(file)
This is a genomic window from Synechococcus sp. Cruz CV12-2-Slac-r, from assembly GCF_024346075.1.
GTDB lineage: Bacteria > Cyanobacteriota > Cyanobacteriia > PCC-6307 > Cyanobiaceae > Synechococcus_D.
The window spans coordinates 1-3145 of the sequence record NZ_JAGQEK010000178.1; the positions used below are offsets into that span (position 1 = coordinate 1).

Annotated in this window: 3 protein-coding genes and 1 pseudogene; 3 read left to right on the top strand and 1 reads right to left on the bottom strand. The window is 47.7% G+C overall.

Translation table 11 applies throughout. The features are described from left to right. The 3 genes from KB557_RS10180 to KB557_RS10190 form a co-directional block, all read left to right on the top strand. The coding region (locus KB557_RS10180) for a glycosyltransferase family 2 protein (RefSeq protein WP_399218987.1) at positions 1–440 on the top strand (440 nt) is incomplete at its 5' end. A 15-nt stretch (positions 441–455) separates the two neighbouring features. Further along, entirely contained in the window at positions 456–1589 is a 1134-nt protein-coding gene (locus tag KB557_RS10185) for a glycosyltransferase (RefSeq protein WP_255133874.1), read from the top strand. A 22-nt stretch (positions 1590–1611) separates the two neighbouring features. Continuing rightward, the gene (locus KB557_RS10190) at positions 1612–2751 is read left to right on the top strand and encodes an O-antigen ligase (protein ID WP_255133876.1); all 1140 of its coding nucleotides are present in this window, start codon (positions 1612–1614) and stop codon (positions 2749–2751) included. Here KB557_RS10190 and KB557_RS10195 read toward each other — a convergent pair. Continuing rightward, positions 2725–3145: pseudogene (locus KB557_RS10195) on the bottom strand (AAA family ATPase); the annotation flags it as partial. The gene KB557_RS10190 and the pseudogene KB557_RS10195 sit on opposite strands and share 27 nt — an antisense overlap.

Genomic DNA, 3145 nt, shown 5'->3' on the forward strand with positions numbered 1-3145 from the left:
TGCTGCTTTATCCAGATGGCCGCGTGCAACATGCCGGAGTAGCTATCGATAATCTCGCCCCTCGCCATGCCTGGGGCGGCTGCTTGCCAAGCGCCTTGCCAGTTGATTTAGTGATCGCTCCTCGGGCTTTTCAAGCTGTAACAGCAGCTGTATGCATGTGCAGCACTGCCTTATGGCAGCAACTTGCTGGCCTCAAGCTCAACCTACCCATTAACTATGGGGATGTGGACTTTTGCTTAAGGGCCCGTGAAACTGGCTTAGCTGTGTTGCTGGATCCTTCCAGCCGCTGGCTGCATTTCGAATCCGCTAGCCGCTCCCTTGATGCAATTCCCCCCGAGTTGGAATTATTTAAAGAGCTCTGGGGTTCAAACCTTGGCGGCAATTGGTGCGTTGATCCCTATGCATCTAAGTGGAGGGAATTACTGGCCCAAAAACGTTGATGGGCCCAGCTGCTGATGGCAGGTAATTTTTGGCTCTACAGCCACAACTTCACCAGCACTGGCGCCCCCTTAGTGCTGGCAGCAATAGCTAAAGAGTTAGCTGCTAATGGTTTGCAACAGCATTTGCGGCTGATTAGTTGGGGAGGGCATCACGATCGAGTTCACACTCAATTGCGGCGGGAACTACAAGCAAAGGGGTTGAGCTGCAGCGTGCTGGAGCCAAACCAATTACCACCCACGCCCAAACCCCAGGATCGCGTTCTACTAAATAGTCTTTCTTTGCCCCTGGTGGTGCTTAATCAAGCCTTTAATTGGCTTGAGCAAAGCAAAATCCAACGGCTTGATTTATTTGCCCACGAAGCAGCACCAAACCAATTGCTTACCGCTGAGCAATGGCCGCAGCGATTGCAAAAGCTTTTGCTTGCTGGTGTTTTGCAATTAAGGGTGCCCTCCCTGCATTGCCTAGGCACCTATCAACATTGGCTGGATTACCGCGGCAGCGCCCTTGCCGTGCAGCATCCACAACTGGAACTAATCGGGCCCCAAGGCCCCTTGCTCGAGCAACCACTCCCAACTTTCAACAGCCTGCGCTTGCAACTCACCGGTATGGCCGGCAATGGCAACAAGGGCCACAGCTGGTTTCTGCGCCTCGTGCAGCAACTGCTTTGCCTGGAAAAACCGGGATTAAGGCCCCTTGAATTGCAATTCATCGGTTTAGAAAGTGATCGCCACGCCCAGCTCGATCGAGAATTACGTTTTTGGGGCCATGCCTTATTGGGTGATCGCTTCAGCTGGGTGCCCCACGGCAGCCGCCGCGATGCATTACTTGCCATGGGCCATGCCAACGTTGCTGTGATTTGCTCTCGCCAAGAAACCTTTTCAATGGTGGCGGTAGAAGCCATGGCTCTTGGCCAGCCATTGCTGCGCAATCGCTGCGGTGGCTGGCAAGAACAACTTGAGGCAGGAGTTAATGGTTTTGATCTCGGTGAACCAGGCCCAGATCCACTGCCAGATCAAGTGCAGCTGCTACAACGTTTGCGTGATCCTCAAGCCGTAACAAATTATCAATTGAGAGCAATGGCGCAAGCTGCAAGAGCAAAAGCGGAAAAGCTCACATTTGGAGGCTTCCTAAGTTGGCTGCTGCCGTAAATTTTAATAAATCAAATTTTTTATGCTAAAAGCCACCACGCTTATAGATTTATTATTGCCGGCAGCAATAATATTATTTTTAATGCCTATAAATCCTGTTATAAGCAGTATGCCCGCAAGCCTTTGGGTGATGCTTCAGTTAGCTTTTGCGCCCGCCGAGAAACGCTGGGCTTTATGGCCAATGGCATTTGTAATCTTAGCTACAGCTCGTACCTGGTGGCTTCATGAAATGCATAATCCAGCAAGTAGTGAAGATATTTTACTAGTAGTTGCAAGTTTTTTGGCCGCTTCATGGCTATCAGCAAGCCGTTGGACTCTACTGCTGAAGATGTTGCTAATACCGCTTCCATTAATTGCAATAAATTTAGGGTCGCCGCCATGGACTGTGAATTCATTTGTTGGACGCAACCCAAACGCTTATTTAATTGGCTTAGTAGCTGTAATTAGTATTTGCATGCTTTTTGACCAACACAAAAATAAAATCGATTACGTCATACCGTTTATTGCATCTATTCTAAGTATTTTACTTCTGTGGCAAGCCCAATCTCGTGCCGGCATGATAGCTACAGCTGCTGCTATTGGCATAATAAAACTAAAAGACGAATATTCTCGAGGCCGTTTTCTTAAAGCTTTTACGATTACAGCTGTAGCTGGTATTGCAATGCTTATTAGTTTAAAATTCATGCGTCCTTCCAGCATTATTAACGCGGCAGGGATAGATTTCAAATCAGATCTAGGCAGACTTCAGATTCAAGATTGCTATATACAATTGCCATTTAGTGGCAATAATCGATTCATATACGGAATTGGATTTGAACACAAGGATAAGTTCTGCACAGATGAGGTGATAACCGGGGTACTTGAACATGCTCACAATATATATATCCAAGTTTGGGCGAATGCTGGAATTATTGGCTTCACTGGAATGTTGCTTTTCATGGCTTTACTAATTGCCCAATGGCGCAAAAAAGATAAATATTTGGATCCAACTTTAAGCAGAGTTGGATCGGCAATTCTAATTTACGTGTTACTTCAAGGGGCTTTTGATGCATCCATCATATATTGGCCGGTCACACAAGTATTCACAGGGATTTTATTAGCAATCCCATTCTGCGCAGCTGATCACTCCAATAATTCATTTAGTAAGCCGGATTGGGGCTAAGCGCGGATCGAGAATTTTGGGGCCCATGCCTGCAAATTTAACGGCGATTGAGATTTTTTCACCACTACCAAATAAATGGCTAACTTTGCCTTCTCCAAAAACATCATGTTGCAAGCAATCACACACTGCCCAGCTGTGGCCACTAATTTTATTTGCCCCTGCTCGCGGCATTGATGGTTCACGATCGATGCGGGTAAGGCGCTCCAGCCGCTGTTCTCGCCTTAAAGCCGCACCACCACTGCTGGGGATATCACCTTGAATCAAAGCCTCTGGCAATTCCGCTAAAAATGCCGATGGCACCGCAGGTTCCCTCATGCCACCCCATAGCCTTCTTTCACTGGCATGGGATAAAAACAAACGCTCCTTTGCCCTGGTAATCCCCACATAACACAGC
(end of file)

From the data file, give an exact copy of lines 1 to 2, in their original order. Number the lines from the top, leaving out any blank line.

This is a genomic window from Synechococcus sp. Cruz CV12-2-Slac-r, from assembly GCF_024346075.1.
GTDB lineage: Bacteria > Cyanobacteriota > Cyanobacteriia > PCC-6307 > Cyanobiaceae > Synechococcus_D.